Campus Access Only
All rights reserved. This publication is intended for use solely by faculty, students, and staff of University of the Pacific. No part of this publication may be reproduced, distributed, or transmitted in any form or by any means, now known or later developed, including but not limited to photocopying, recording, or other electronic or mechanical methods, without the prior written permission of the author or the publisher.
Date of Award
Thesis - Pacific Access Restricted
Master of Science (M.S.)
Pharmaceutical and Chemical Sciences
First Committee Member
Second Committee Member
Poly-N-isopropylacrylamide (PNIPAM) gels grafted to redox-active metal monomers undergo sudden expansion-contraction activity in response to change in environmental conditions, such as temperature, pH, ion concentration, and oxidation states of the metal. The relevance of these conditions to biological systems has garnered attention for PNIPAM-based polymer as potential biomedical materials. Candidate transition metal monomers containing ruthenium and nickel cores were designed and synthesized for copolymerization with NIPAM and cross-linker methylene-bis-acrylamide in order to attain metallopolymer microspheres with a high percentage of metal incorporation. Synthesis of 4-vinyl-4'-methyl-2,2'-bipyridine (vmbpy) was optimized from literature procedures for usage in the metal-containing monomers. Metal-containing monomers were then synthesized, purified, and characterized using electrospray ionization mass spectrometry (ESI-MS), proton nuclear magnetic resonance ( 1 H-NMR), X-ray diffraction, Ultraviolet-Visible light (UV-Vis) spectroscopy, and spectrofluorometry. While the Ru complex was pure and exhibited interesting photochemical properties, lability of the ligands on the Ni monomers resulted in complication of their synthesis. Polymer microspheres of poly(NIPAM-co-vmbpy), the cross-linked copolymer constructed from NIPAM and vmbpy monomers, were synthesized from modified emulsion polymerization procedures. Experimental setup parameters and conditions—such as the methods of injection of initiator and stirring, the time duration for incubating the emulsion, and the initiation temperature—were varied to assess their influences on the material properties of the final product. The polymers were tested for size and morphological uniformity by dynamic light scattering (DLS) and scanning electron microscopy (SEM). While varying the method of initiator injection had no measurable effect on the product, strong mechanical stirring and incubation of the polymer emulsion for 15-25 minutes at 71 °C procured similar polymer products. Consistent properties ensured the polymers' suitability for further material development. Preliminary morphological and spectroscopic characterization was conducted of metallopolymers made from Ru and Ni grafted to PNIPAM. Metallopolymers containing polypyridyl Ru cores exhibited desirable spectroscopic properties and spherical morphology.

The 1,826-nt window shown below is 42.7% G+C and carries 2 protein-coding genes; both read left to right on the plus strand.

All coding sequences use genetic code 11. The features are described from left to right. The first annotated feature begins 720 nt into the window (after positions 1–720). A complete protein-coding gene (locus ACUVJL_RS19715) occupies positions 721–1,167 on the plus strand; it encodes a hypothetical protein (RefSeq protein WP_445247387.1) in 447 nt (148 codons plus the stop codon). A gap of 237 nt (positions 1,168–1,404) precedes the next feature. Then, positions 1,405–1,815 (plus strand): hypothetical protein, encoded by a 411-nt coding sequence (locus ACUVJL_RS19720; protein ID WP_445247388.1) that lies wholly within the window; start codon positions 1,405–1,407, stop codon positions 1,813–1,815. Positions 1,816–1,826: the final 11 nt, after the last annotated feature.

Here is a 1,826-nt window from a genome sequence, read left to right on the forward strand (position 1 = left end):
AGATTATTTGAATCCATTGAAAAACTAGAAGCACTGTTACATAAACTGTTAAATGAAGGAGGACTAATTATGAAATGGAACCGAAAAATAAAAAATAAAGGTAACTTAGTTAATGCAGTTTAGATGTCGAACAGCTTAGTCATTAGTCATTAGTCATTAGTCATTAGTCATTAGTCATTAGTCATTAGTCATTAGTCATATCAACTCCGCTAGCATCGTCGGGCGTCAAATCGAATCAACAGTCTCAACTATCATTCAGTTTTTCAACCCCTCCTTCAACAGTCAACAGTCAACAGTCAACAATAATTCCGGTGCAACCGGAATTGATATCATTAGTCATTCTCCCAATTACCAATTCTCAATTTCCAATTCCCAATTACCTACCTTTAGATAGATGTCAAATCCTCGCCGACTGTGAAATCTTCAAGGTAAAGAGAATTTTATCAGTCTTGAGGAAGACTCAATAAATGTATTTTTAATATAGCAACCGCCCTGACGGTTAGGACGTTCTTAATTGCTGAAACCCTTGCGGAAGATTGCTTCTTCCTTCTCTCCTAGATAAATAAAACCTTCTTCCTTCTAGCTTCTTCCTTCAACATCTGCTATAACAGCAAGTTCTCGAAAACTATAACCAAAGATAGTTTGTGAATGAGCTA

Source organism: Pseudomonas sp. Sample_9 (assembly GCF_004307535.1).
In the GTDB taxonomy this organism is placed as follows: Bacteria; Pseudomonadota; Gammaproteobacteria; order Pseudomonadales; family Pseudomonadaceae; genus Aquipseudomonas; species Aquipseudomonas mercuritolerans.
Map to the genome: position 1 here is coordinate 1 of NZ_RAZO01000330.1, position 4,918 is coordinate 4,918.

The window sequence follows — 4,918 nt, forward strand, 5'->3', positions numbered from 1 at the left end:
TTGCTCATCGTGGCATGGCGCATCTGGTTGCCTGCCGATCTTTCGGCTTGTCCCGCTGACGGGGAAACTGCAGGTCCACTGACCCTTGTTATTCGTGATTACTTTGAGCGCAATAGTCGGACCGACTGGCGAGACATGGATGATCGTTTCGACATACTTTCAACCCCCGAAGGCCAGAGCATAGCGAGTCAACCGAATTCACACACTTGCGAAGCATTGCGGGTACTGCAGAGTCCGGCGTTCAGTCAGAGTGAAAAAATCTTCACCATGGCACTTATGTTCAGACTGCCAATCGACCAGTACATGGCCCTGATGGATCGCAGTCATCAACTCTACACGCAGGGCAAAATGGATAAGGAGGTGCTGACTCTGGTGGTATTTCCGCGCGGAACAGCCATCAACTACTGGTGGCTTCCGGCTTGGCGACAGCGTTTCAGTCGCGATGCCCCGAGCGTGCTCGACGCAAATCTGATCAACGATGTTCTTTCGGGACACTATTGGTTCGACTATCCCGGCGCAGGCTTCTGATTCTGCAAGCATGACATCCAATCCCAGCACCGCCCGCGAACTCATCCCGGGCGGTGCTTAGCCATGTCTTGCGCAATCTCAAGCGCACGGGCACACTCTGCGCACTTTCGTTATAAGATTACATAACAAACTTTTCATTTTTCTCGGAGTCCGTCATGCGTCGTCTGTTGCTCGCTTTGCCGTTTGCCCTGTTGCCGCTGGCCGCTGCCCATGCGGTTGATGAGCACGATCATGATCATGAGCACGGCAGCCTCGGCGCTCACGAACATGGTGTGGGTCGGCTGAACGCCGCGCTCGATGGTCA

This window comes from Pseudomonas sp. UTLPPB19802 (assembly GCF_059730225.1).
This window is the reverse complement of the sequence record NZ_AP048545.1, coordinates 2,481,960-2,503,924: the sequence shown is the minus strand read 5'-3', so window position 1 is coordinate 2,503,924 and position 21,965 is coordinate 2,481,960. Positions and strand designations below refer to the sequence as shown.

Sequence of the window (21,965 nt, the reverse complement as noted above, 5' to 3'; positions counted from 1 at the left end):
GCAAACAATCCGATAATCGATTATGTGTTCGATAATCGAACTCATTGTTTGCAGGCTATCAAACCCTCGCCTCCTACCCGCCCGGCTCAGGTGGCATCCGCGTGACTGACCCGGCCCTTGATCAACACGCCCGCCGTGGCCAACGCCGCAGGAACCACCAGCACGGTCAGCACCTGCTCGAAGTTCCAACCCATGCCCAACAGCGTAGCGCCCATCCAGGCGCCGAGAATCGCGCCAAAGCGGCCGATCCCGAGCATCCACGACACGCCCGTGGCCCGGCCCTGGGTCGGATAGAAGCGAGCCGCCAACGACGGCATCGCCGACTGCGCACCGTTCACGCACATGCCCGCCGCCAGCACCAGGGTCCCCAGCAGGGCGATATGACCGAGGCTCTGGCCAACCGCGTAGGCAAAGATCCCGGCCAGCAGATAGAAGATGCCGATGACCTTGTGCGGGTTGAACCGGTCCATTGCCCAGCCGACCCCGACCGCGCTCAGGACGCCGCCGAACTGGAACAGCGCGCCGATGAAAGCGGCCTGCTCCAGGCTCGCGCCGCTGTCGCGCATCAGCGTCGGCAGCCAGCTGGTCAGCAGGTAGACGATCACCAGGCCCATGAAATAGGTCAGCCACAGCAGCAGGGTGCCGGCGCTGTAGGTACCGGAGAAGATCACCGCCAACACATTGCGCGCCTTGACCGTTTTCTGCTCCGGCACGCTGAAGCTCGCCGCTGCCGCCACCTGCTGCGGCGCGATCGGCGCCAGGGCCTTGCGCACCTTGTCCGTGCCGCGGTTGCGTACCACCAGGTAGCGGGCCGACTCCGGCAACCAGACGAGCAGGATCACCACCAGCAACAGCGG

Tran-Math, Carolyn. (2014). Synthesis of poly(NIPAM-co-vmbpy) microspheres and transition metal monomers for metallopolymeric material construction. University of the Pacific, Thesis - Pacific Access Restricted. https://scholarlycommons.pacific.edu/uop_etds/271
Creative Commons License
This work is licensed under a Creative Commons Attribution-NonCommercial-No Derivative Works 4.0 International License.
To access this thesis/dissertation you must have a valid pacific.edu email address and log-in to Scholarly Commons.Find in ProQuest
If you are the author and would like to grant permission to make your work openly accessible, please email
In Copyright. URI: http://rightsstatements.org/vocab/InC/1.0/
This Item is protected by copyright and/or related rights. You are free to use this Item in any way that is permitted by the copyright and related rights legislation that applies to your use. For other uses you need to obtain permission from the rights-holder(s).